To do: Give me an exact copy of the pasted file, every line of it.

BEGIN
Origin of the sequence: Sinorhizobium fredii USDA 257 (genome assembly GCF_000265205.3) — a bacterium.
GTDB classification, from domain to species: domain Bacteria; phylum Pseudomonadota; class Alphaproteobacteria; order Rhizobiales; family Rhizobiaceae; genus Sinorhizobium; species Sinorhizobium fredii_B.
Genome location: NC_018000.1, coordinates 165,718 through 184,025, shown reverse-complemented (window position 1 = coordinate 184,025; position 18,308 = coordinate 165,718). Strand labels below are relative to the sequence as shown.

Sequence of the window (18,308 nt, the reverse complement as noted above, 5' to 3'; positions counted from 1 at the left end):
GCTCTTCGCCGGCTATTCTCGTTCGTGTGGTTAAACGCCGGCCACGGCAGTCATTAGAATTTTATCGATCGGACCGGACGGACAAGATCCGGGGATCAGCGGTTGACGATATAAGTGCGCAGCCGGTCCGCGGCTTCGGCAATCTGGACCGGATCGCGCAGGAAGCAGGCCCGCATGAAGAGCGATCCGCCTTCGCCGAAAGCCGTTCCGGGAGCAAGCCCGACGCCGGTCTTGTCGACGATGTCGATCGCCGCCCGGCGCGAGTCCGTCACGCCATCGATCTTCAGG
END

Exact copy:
Origin of the sequence: Sinorhizobium fredii USDA 257 (genome assembly GCF_000265205.3) — a bacterium.
GTDB classification, from domain to species: domain Bacteria; phylum Pseudomonadota; class Alphaproteobacteria; order Rhizobiales; family Rhizobiaceae; genus Sinorhizobium; species Sinorhizobium fredii_B.
Genome location: NC_018000.1, coordinates 165,718 through 184,025, shown reverse-complemented (window position 1 = coordinate 184,025; position 18,308 = coordinate 165,718). Strand labels below are relative to the sequence as shown.

Sequence of the window (18,308 nt, the reverse complement as noted above, 5' to 3'; positions counted from 1 at the left end):
GCTCTTCGCCGGCTATTCTCGTTCGTGTGGTTAAACGCCGGCCACGGCAGTCATTAGAATTTTATCGATCGGACCGGACGGACAAGATCCGGGGATCAGCGGTTGACGATATAAGTGCGCAGCCGGTCCGCGGCTTCGGCAATCTGGACCGGATCGCGCAGGAAGCAGGCCCGCATGAAGAGCGATCCGCCTTCGCCGAAAGCCGTTCCGGGAGCAAGCCCGACGCCGGTCTTGTCGACGATGTCGATCGCCGCCCGGCGCGAGTCCGTCACGCCATCGATCTTCAGG